New Jelačić palace
The most attractive tourist offer of Zaprešić are its many mansions and palaces. Here we must mention the New Jelačić Palace, a unique monument of cultural and historic heritage only 1,5 km from the town centre (some 20 km from Zagreb). The Palace is a unique example of well preserved complete manorial estate.
In 1855 Jelačić built a neo-Gothic chapel of St Joseph on a meadow next to the Palace. When in September of 1855 his nine month old daughter Ana suddenly died in Bohemia, her body was laid in a vault inside the chapel. Later the remains of the ban Jelačić (16th May 1859) and his brother Antun (1875) were buried inside the same chapel. When in 1991 works began on the restoration of the chapel, the remains were temporarily moved to Mirogoj, and in 1992 finally laid in the renewed family vault. The sculptor I. FRANZ made this neo-Gothic family vault of white stone (brought from the Cathedral after the earthquake that severely demolished it) in 1884 according to the design of architect H. Bollé. The Count Đuro Jelačić had it made because this was his brother Josip’s final wish.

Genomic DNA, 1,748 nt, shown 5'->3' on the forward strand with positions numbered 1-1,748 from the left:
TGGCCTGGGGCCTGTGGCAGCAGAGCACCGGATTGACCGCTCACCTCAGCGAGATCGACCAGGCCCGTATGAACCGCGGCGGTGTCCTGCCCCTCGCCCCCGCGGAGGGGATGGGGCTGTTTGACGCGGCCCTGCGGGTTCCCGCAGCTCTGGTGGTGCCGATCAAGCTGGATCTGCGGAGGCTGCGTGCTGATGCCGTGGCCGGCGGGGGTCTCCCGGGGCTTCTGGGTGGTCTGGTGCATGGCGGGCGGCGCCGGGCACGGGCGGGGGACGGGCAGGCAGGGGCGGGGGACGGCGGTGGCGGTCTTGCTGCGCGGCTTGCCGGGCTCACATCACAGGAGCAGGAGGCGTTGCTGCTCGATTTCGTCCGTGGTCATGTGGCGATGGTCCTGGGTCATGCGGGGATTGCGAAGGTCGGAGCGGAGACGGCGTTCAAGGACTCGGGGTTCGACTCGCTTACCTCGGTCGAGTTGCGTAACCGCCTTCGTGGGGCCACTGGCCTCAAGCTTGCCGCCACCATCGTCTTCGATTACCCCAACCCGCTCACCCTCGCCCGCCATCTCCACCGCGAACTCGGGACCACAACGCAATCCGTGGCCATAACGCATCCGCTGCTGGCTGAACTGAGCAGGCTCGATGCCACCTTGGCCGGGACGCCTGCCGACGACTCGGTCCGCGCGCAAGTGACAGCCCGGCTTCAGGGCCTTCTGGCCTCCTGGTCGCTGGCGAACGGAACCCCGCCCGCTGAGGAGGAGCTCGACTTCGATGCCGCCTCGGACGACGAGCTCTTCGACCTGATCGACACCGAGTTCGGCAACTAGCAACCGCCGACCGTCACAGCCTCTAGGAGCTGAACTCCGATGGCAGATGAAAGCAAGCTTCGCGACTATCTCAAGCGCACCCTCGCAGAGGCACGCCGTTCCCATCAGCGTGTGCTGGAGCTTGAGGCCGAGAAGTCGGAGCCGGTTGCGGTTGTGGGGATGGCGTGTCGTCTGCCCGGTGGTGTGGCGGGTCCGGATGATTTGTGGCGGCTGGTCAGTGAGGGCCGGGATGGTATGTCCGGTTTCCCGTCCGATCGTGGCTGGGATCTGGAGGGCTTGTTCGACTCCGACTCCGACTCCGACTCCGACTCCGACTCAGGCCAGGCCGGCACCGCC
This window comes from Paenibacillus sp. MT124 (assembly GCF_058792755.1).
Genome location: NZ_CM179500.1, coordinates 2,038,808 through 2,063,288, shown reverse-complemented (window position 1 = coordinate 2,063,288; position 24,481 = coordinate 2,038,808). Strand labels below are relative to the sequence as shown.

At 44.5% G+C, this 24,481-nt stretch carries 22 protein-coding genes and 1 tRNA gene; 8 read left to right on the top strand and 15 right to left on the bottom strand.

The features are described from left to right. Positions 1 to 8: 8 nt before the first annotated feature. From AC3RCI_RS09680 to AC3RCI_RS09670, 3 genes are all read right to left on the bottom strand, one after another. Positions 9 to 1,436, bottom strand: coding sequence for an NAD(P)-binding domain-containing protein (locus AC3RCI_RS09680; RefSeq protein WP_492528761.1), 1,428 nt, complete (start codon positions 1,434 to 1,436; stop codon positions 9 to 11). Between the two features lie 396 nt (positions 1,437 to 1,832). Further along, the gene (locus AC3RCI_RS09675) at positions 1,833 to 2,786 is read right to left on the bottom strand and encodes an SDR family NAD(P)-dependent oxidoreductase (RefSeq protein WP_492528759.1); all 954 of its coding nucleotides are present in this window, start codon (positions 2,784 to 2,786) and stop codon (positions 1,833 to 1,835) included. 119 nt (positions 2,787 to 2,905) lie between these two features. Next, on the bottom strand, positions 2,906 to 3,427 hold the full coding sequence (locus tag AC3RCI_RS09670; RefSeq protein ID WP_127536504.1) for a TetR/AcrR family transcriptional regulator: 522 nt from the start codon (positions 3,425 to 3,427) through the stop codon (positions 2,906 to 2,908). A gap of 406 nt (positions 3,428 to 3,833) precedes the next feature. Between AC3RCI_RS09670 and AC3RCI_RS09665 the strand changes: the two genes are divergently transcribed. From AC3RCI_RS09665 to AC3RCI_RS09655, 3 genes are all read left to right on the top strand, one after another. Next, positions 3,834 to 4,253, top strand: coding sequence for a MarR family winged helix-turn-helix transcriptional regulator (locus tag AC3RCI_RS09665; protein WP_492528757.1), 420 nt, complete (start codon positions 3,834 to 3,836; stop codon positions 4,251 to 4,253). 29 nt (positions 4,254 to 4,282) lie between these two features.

Ban Josip Jelačić had all of the estate and castle reconstructed and annexed. In its east wing the Palace was extended by 18 m, the upper level was redecorated along with the cellar and the façade. A beautiful promenade surrounds the Palace.
The antiquities and husbandry of New Palace as a whole include the Palace, chapel of St Joseph, the family Jelačić vault, gardens, orchard, residential and service rooms, vegetable garden, arable land and forest-park. Curia nova, New Palace is first mentioned under this name at the end of the 16th century when it was in the possession of the Zrinski family, owners of Susedgrad (Old Palaces). However a valid court document from 1852 says that the Palace was built in 1611 as an ordinary one-storey kurija mainly made of wood.
Owners of the New Palace were the Zrinski, Čikulin, Sermagei, Festetić and the Counts Erdödy families. It was the Erdödy family that sold the estate to ban Jelačić in 1851. The Palace was bequeathed to the Croatian people by the daughters of Đuro Jelačić, Anka and Vera in 1934.
Preserved and partly restored outbuildings, offices and service rooms are another asset of the New Palace. The circular threshing machine is the only and the oldest object of that type in Croatia, it comes from the 17th century and is the monument of zero cathegory. Former crops storage facility, a three-storey granary was reconstructed in 1987 and turned into a Gallery, today Museum of Matija Skurjeni. It displays permanent exhibition of a prominent naive artist Skurjeni, and a historic photo-exhibition “The New Jelačić Palace”.